|The Mount Ward United Methodist Church||Earl and June|
Although we were all very tired, at 10:00 PM we walked down to the church for Night Watch, a New Year's Eve church service. There was lots of singing and a short message, and then the party began. A large, and I mean large, bonfire was built for cooking hot dogs. No one could get close enough to the fire to actually cook a hot dog, and later the police came and told us to put it out. At midnight the children rang the church bell and we all walked about hugging one another, shaking hands and singing "Happy New Year To You." Then we enjoyed the food the women had brought: more chicken, some cake, buttered bread (very dense and tasty, more like a cake than bread), yam pie, and a candy made from coconut, ginger and brown sugar that actually tasted more like pork to me. No seconds on that, thank you. Finally at 1:30 AM I went to bed. I had been up for about 23 hours and had traveled who knows how many miles to get to a strange country to live with some lovely people. I slept like a log at the Harrison's house.
Up at 8:30 AM on New Year's Day to begin a day of work! The sun was shining through the open window, and it was very HOT. We're not in Evansville anymore. No time for showers or shaving, but we did have a breakfast of scrambled eggs, hot dogs (yes, for breakfast!), oranges picked that morning from the Harrison's trees, papaya and blueberry muffins. June soon found out I like coffee, so every morning I had coffee and milk, which I greatly appreciated, especially this morning.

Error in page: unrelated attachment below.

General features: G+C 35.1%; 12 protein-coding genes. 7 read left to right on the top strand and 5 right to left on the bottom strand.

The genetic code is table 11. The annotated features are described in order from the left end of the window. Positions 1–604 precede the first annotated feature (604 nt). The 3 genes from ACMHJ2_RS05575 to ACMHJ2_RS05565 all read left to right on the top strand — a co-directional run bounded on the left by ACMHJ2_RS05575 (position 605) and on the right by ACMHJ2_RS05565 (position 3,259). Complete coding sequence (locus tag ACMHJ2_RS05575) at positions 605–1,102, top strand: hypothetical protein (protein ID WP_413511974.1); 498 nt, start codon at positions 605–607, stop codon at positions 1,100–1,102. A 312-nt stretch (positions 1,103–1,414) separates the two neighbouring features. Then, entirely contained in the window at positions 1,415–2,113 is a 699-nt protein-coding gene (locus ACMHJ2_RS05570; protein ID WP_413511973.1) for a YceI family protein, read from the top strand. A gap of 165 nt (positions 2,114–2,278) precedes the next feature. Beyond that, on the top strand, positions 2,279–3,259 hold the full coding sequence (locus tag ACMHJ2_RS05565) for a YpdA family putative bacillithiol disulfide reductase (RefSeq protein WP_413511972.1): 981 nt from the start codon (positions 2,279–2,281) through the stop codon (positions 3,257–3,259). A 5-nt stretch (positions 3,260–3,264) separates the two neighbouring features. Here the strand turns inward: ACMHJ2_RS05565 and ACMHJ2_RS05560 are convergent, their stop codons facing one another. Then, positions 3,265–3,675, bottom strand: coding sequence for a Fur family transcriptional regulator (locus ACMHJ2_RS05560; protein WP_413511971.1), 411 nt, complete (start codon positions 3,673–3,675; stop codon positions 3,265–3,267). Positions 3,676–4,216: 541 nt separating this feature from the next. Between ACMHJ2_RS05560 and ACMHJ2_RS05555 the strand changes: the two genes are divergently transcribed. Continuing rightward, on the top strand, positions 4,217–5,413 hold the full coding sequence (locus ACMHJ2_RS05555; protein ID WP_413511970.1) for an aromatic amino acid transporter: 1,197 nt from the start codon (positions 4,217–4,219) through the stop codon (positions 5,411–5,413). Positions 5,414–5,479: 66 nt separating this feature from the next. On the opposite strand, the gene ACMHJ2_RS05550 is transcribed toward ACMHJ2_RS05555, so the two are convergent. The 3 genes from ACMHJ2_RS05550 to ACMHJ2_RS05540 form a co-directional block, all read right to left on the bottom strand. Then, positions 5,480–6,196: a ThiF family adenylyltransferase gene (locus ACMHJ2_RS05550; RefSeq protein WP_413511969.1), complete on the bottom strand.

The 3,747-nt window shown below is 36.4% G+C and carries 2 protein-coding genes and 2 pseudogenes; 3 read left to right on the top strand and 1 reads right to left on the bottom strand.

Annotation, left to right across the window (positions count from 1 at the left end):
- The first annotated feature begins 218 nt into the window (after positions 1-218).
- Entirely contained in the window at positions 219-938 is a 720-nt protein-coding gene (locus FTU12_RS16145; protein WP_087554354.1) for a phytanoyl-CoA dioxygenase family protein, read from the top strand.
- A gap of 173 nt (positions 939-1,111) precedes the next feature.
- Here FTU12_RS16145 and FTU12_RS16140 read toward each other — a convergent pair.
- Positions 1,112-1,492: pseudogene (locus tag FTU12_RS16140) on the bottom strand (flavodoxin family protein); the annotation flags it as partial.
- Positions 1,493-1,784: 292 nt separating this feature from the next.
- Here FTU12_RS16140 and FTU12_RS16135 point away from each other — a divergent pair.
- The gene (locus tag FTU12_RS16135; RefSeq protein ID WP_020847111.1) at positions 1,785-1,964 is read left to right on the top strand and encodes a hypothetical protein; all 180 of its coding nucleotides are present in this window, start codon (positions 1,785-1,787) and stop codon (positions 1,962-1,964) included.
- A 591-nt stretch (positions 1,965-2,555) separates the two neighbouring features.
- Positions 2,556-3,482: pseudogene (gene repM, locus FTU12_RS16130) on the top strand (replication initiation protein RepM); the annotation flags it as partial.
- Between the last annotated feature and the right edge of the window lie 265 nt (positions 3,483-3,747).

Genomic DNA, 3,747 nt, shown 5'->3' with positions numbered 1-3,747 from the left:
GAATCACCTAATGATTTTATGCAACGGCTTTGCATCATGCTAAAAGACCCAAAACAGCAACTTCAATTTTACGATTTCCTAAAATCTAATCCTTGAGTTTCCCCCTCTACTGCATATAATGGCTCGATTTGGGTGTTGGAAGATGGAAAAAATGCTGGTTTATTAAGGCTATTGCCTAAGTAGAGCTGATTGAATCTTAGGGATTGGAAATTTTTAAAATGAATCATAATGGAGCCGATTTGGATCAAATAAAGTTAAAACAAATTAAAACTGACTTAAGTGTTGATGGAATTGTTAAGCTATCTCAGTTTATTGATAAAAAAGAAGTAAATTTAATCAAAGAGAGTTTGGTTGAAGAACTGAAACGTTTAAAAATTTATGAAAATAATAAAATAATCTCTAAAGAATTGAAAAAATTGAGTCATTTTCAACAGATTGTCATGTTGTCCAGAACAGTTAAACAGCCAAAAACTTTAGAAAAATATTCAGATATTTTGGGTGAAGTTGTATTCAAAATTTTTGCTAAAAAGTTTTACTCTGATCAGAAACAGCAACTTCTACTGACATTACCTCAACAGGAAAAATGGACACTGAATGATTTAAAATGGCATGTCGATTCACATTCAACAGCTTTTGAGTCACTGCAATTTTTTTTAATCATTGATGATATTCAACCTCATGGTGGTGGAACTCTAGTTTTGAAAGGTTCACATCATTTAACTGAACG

Walking out of the parsonage that first morning was like walking into a paradise. There were beautiful plants and flowers everywhere, including two gardens, the largest about 25 feet wide and 75 feet long, and most of it under netting. It was filled with all kinds of flowers, many I had never seen before. The other, much smaller garden, was filled with orchids. Next to it was a pen of guinea pigs, whose sole purpose I was told is to supply "fertilizer" for the plants. Needless to say, the Mount Ward church is never in need of flowers for a Sunday service.